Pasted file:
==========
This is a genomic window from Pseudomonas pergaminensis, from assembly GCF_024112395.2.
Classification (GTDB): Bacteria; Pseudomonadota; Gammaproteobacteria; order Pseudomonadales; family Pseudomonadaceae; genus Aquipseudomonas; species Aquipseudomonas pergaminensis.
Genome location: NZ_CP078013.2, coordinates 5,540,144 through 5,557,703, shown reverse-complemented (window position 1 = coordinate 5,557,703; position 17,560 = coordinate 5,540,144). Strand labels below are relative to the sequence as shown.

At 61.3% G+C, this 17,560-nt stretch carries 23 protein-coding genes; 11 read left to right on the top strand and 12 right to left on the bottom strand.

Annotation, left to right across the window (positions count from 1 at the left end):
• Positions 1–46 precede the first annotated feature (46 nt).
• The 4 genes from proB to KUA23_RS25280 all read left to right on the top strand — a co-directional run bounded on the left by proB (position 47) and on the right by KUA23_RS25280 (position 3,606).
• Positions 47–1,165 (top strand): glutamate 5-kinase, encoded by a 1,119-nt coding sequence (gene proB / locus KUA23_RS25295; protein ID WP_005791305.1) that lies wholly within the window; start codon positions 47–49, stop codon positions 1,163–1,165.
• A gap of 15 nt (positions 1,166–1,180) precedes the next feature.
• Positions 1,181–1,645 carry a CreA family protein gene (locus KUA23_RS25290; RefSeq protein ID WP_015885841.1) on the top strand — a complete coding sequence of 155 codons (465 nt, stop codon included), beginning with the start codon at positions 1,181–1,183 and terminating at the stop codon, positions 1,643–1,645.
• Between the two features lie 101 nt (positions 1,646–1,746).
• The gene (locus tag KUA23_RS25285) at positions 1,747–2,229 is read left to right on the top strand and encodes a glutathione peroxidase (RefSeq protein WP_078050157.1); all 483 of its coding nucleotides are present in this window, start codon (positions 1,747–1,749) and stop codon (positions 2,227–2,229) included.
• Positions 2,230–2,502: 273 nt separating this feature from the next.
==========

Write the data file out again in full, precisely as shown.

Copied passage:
This is a genomic window from Pseudomonas pergaminensis, from assembly GCF_024112395.2.
Classification (GTDB): Bacteria; Pseudomonadota; Gammaproteobacteria; order Pseudomonadales; family Pseudomonadaceae; genus Aquipseudomonas; species Aquipseudomonas pergaminensis.
Genome location: NZ_CP078013.2, coordinates 5,540,144 through 5,557,703, shown reverse-complemented (window position 1 = coordinate 5,557,703; position 17,560 = coordinate 5,540,144). Strand labels below are relative to the sequence as shown.

At 61.3% G+C, this 17,560-nt stretch carries 23 protein-coding genes; 11 read left to right on the top strand and 12 right to left on the bottom strand.

Annotation, left to right across the window (positions count from 1 at the left end):
• Positions 1–46 precede the first annotated feature (46 nt).
• The 4 genes from proB to KUA23_RS25280 all read left to right on the top strand — a co-directional run bounded on the left by proB (position 47) and on the right by KUA23_RS25280 (position 3,606).
• Positions 47–1,165 (top strand): glutamate 5-kinase, encoded by a 1,119-nt coding sequence (gene proB / locus KUA23_RS25295; protein ID WP_005791305.1) that lies wholly within the window; start codon positions 47–49, stop codon positions 1,163–1,165.
• A gap of 15 nt (positions 1,166–1,180) precedes the next feature.
• Positions 1,181–1,645 carry a CreA family protein gene (locus KUA23_RS25290; RefSeq protein ID WP_015885841.1) on the top strand — a complete coding sequence of 155 codons (465 nt, stop codon included), beginning with the start codon at positions 1,181–1,183 and terminating at the stop codon, positions 1,643–1,645.
• Between the two features lie 101 nt (positions 1,646–1,746).
• The gene (locus tag KUA23_RS25285) at positions 1,747–2,229 is read left to right on the top strand and encodes a glutathione peroxidase (RefSeq protein WP_078050157.1); all 483 of its coding nucleotides are present in this window, start codon (positions 1,747–1,749) and stop codon (positions 2,227–2,229) included.
• Positions 2,230–2,502: 273 nt separating this feature from the next.